The Grumpy Quilter and the Changing Face of the Quilt World…Part One

I’ve explored how the quilt world has changed in several past blogs. 

Remember the year I ranted and raved about the decline of the LQS (Local Quilt Shops)?  Well, I’m still kind of upset about it.  And unfortunately, all my anger hasn’t gone a long way to stop the bleeding.  Since my first blogs lamenting the brick-and-mortar store fronts’ closings, the number of actual go-in-the-store-and-shop establishments continues to shrink.  The LQS’s that are surviving tend to have strong internet presences as well as wonderful physical establishments with great variety and a knowledgeable staff. 

With the continued increase of point-and-click points of sales, I don’t see that changing.  And that’s a shame because the LQS is a big part of the quilting culture.  Quilters gather there, share ideas, have classes, and encourage the next generation of quilters.  However, as someone who researched opening her own quilt shop, I can tell you in many ways unless a LQS has a substantial line of credit or other cash-ready resource, the retail quilt world is brutal.  Not only are the quilt shop owners up against internet sales, they’re also in competition with big box stores like Hobby Lobby, Joann’s, and Wal-Mart.  These establishments also sell fabric, although the quality of their products can sometimes be problematic as well as questionable.

That whole scenario is frustrating to me, because when we lose yet another brick-and-mortar quilt shop, we’ve lost a place to learn.  With the closure of that shop we usually lose a classroom.   And while I get that Craftsy (or BluPrint, as it’s called now) and YouTube have done a wonderful job filling those learning gaps, the loss of a room means more than just the loss of educational opportunities.  It means we no longer have an area to fellowship, share ideas, and encourage one another as quilters. 

However, the issue that is really irritating to me is: I not only don’t see the situation changing, I don’t see a solution to the problem, either.  In other words, I don’t see (at least in my area) readily available and affordable space for classes, guilds, and bees. While I understand that internet groups are on the rise (and don’t get me wrong, I absolutely love my Facebook quilting groups and quilting forums), those do not make up for the physical concept of fellowship and real social quilting connections.

The next big shift I’ve seen in the quilt world actually goes hand-in-hand with two problems now facing the quilt world:  The aging of quilt guilds and the changes in quilt shows.  Let’s deal with the fact that we’re all getting older first.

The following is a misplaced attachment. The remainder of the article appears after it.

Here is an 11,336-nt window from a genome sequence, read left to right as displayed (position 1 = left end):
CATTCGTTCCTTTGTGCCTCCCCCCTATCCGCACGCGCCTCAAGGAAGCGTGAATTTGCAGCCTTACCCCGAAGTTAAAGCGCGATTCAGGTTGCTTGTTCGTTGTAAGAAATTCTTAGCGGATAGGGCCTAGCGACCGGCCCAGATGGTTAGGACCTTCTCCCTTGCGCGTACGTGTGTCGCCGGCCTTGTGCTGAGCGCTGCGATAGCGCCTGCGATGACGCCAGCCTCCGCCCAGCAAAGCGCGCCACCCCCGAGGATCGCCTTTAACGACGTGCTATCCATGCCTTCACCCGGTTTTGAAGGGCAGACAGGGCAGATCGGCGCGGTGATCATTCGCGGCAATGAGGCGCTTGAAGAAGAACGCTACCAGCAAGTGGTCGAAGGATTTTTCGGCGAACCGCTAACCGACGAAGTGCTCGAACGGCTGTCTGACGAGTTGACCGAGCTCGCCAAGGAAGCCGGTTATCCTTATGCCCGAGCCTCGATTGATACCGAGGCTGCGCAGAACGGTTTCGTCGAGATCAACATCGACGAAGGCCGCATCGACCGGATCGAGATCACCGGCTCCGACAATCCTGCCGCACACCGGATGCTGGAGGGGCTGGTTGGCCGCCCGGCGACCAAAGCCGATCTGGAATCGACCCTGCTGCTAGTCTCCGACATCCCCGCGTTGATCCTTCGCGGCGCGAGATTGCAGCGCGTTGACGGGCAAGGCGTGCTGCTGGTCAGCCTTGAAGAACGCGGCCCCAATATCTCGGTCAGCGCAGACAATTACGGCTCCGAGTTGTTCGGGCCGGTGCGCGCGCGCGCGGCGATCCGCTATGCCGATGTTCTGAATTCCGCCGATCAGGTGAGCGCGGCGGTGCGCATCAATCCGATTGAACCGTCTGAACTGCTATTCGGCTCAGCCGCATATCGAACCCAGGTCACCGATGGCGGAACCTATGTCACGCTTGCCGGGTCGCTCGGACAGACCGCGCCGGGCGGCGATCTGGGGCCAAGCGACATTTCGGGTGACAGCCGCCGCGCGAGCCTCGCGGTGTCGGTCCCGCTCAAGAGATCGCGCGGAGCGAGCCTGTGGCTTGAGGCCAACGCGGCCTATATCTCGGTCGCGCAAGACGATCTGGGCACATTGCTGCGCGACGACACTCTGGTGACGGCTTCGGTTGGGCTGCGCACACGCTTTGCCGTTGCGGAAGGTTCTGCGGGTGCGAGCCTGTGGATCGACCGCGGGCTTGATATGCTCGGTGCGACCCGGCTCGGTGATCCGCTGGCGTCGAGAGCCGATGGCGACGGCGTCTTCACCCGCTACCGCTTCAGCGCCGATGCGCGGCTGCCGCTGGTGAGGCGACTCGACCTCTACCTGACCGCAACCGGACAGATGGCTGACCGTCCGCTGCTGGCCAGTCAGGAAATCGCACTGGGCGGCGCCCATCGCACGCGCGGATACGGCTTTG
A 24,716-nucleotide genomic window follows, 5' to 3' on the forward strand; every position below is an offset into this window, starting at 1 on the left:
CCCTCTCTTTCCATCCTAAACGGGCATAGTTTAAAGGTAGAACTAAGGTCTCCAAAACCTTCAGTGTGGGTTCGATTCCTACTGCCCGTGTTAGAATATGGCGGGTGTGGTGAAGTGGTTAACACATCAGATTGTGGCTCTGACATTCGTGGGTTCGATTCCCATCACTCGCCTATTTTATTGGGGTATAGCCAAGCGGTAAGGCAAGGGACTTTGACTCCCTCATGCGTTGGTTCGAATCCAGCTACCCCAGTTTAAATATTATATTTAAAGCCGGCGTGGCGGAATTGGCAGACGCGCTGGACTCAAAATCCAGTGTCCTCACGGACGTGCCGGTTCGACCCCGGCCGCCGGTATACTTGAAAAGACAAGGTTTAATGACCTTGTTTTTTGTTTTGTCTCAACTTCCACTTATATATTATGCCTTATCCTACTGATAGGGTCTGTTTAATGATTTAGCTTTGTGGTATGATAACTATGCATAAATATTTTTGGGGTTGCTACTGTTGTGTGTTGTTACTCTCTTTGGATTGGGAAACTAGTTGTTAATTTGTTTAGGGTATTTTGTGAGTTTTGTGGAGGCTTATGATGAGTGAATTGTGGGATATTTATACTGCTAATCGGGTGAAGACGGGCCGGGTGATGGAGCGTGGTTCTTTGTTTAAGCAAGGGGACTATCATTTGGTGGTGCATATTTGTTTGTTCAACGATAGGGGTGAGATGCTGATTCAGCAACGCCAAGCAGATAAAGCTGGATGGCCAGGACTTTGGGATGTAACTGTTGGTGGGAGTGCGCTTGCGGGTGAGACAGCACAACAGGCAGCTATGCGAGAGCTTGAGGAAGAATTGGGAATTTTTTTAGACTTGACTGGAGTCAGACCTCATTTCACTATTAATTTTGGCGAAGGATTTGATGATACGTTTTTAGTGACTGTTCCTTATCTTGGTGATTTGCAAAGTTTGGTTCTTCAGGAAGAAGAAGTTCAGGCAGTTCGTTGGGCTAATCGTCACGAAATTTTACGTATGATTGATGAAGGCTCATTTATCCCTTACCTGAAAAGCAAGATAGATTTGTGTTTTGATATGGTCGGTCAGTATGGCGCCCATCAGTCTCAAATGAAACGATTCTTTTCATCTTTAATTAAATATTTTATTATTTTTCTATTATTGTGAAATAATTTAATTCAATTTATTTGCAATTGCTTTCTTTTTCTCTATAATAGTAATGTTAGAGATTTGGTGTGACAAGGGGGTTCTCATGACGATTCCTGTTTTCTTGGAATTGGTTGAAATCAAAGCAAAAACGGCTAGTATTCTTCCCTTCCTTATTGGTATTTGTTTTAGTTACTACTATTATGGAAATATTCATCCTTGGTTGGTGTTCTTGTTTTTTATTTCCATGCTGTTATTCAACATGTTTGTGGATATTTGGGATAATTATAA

When I began quilting about 32 years ago, the “average” quilter was 54 years-old.  According to the latest statistics from APQS, today’s “average” quilter is 63.  These stats were made public in October 2018 and applauds the fact that the age had actually decreased by one year.  In 2017, the “average” quilter was 64.  However, no matter how you slice it, dice it, and serve it up, as a group, we quilters on average are 10 years older than we were in the early 1980’s.  You know what that means…we’re getting more … “mature.” But despite all the tummy-tucks, Cool Shaping, hair color, and Pilates, as a group, we’re aging.  Time is marching on.

Add to this fact that the average guild/bee membership is also shrinking.  According to the same set of statistics, the average guild/bee membership is down 15% from the previous year.  I know that to be true in my local guild – our membership literally halved for 2019.  We could try to dissect why membership is decreasing for this entire blog. Maybe the guilds are no longer meeting the members’ needs.  Perhaps the dues are too high.  However, I do think the lower numbers are a direct reflection of the fact that we’re aging.  Some members don’t like to drive at night after a certain point in their lives.  If most of our members are following the trend and are hitting that 63-year-old mark, that also means a fixed income maybe looming in their future and they’re cutting expenses.  If the guild isn’t giving them enough bang for their buck, they may decide not to rejoin.  Also, different family situations can be factored in with decreased membership.  Since, on average, since humans are living longer, by the time a quilter reaches 63, he or she may be caring for a parent or helping to raise their grandchildren. 

But no matter how you sum it up, when you look out over your guild’s or bee’s membership, you’re seeing a few more gray hairs, more aching knees and backs, and decreased mobility.  And while I am cheered by the fact that despite everything quilt groups are hanging tough and still sewing together, another part of me is frightened that we may be a dying breed.